Review Summary: A surreal but loveable mess
The Red Album is weird. Like, not just regular Weezer quirky. I mean it's flat out odd. Even the cover of the album is strange which features a moustache clad cowboy hat wearing Rivers and the rest of band looking uncomfortable. If anything it's a caution of what's about to unfold. Red is another example of the band trying something new. Pinkerton had rougher sounds, Maladroit had metal guitar and even funk riffs and Make Believe got a bit electronic in places. Red dives headfirst into experimenting, with tracks exploring prog rock, folk and even rap rock of all things. Do these all work well" That's have a look see:
The opening track 'Troublemaker' is a bit hit and miss. While admittedly catchy, it's a painfully simple track with the same repetitive drum beat and guitar riff being looped through out the song. Rivers' lyrics range from goofy ('they only sicken me, don't let me play football') to just nuts ('Marry a beyotch, having seven keyods'). It's a painfully simple track but I guarantee it'll stay in your head. The second track, 'The Greatest Man That Ever Lived (Variations on A Shaker Hymn)' is the sprawling 6 minute freak out, which spans several genres including southern hip hop, grunge, choir, country and power ballad. Rivers jumps from a falsetto to a growling punk voice in the span of seconds while yelling about how he's the ***. It's really quite powerful even if it's incredibly dumb and silly. The hit single 'Pork and Beans' is a catchy heavy romp set with an acoustic riff intersperse with piano and blaring guitar. Again it isn't exactly deep but it's a fun foot tapping track which gets its job done. Rivers gets sentimental on 'Heart Songs', an aggressively cheesy but lush guitar ballad which gets a bit too much hate from fans, and things get bizarre on the Red Hot Chilli Peppers like 'Everybody Get Dangerous' which features some of Rivers' worst lyrics, mainly about cow tipping and road kill, but a fierce instrumental which helps lead the track, along with an oddly ethereal bridge. 'Dreamin'' is a similar song to The Greatest Man, bar the varied genre changes focusing more on a power pop track which transitions into a soft dreamy middle section with co lead vocals handled by Brian Bell.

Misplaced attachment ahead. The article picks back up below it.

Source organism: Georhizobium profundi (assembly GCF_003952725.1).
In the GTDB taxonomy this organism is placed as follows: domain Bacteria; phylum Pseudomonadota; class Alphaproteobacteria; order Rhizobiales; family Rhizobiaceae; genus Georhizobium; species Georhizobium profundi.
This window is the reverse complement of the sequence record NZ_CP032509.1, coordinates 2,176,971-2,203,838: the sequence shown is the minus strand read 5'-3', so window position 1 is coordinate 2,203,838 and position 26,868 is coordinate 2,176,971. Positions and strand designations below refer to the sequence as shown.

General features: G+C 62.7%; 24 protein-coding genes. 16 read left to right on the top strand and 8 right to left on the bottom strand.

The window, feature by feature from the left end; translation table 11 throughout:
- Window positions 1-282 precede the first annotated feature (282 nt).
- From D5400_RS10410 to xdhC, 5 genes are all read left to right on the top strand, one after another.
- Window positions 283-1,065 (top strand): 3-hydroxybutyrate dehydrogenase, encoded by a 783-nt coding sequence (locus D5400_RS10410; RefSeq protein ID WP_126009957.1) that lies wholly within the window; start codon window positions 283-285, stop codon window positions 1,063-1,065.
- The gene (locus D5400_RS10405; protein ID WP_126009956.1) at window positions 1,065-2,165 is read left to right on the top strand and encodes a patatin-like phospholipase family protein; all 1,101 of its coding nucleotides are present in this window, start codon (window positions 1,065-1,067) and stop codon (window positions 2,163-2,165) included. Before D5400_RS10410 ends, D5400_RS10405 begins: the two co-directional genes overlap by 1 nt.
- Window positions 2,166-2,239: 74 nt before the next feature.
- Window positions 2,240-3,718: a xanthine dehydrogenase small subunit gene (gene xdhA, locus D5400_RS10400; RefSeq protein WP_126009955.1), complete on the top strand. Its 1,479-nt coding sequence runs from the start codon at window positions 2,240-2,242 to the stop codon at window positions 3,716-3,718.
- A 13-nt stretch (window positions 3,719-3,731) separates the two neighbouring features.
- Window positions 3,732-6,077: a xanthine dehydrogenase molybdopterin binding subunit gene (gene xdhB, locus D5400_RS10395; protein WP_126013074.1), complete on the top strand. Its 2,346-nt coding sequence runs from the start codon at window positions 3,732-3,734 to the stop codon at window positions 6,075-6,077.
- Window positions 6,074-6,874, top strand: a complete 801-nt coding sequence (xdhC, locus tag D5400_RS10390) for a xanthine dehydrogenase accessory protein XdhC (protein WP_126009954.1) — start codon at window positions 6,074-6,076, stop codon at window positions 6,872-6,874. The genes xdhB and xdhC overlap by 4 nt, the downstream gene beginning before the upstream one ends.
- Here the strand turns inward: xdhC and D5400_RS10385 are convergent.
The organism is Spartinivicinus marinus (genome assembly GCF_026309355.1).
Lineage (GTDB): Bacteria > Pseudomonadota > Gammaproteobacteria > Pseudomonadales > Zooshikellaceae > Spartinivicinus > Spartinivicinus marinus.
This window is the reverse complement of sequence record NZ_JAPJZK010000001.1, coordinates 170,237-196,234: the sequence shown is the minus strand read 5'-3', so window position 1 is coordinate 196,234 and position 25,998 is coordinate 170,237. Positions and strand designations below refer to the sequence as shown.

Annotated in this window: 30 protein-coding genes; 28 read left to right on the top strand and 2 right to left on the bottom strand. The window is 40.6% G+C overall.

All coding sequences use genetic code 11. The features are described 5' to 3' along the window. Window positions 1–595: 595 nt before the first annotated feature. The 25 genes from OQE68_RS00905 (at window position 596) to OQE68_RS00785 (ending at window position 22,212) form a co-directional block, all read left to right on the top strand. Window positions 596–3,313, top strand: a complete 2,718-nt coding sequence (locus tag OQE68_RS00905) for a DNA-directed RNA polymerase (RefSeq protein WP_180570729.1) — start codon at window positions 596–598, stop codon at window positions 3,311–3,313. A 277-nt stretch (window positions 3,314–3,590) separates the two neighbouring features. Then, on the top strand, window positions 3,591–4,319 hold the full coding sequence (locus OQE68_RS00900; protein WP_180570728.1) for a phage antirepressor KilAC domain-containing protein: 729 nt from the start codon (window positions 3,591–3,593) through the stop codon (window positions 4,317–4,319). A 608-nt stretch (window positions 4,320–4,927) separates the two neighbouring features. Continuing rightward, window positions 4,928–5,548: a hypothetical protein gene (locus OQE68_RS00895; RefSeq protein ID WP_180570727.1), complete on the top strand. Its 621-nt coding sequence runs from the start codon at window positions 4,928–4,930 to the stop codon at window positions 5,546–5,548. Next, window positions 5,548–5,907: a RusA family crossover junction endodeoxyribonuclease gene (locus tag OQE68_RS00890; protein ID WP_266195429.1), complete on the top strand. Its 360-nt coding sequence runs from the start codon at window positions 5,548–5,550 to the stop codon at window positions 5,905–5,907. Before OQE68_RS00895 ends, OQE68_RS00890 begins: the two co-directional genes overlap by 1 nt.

The next three tracks are all written and performed by the other members of the band. They're... interesting. Brian's poppy 'Thought I Knew' juggles cheesy sci-fi like sound effects and a pretty crummy lead vocal delivery. Scott Shriner's 'Cold Dark World' has some creepy, cringe worthy lyrics penned by Rivers, but a thick moody bassline and overall dark instrumentation that makes the track worth itself. Pat Wilson's 'Automatic' is a mixed bag with a heavy guitar riff and drum beat (played by Rivers no less) but an odd vocal delivery (even though he's a good singer). The Grand finale is 'The Angel and The One' a near 7 minute prog rock ballad detailing someone having to leave a lover to search for a higher calling. It's cliche, it's odd, but it's god damn beautiful. Rivers delivers a blazing powerful vocal and the band's playing is absolutely top notch. The extended synth ending which fades into a few moments of silence makes an incredibly effective ending to the record. It's one of the group's most mature and wonderful tracks and a lovely highlight.
The four bonus tracks on the album are nothing short of brilliant. The jerky but passionate 'Miss Sweeney' again presents one of Rivers' best performances and a genuinely touching chorus. 'Pig' is an upbeat Folk track with some unique but amazingly heart wrenching lyrics about... well a pig. 'The Spider' is a sparse gloomy guitar piece which accumulates in a world shattering note from Rivers and 'King' is a lonely and aggressive song led by Scott Shriner. They're all magical and powerful tracks and it baffles me they were left off the original LP. Lyrically, Red is rather weak. Troublemaker is absurd, Heart Songs is ridiculously sappy, Everybody Get Dangerous is flat out insane and Cold Dark World is uncomfortably earnest. But, the bonus tracks offer some of Rivers' most unique lyrical offerings (The Spider being a real highlight) and The Angel and The One is one of his greatest achievements, lyric wise and musically.
All in all, Red is incredibly mixed. On one hand it contains some of the band's best material, on the Other some of the most mediocre. However, the bonus tracks guide this album to excellence, along with a cover of the Band's 'The Weight' a fun take on the original classic which features Scott and Rivers on lead vocals. An odd and bizarre but oddly captivating and powerful album which blends a mess of genres (hit and miss mind you) to create an incredibly odd but captivating album with some damn fine songs.
The Greatest Man That Ever Lived (Variations on A Shaker Hymn)
Pork and Beans
The Angel and The One